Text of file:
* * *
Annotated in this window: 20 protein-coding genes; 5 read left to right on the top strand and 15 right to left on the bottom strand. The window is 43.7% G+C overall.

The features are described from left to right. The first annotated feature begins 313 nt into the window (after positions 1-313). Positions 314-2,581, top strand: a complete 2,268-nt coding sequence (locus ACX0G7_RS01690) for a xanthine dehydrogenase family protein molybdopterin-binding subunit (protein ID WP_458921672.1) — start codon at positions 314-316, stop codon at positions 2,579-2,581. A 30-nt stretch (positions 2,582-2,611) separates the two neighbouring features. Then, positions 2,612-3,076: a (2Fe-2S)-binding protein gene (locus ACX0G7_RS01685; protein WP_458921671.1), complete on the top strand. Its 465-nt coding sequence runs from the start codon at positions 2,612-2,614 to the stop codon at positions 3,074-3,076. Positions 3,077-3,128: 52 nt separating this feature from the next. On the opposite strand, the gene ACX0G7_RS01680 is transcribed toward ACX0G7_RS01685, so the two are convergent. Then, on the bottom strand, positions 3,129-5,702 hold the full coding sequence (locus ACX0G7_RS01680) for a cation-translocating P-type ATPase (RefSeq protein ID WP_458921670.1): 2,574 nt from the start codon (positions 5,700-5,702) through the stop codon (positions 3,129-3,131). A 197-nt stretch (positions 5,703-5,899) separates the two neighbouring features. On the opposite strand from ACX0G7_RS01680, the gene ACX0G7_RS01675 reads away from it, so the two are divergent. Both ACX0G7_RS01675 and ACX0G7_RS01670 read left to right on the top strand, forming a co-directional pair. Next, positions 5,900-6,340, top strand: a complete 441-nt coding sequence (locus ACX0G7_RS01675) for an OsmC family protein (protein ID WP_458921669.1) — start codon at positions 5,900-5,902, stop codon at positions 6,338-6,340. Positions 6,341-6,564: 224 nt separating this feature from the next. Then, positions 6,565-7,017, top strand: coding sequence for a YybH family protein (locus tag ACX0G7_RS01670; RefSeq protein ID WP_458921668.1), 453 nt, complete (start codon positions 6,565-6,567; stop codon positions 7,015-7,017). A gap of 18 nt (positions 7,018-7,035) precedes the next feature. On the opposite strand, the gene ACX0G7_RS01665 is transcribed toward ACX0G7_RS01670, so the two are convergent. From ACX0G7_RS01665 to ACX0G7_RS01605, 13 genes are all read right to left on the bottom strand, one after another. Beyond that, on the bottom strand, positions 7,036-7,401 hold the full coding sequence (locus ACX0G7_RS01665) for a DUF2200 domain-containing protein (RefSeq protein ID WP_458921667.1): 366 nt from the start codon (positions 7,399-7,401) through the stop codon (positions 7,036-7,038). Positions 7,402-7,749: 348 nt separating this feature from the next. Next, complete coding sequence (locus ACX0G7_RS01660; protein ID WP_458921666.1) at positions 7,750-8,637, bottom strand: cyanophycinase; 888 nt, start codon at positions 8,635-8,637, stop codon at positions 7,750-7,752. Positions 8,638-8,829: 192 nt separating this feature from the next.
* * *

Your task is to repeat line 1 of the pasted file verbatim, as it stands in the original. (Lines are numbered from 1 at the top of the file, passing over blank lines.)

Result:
Annotated in this window: 20 protein-coding genes; 5 read left to right on the top strand and 15 right to left on the bottom strand. The window is 43.7% G+C overall.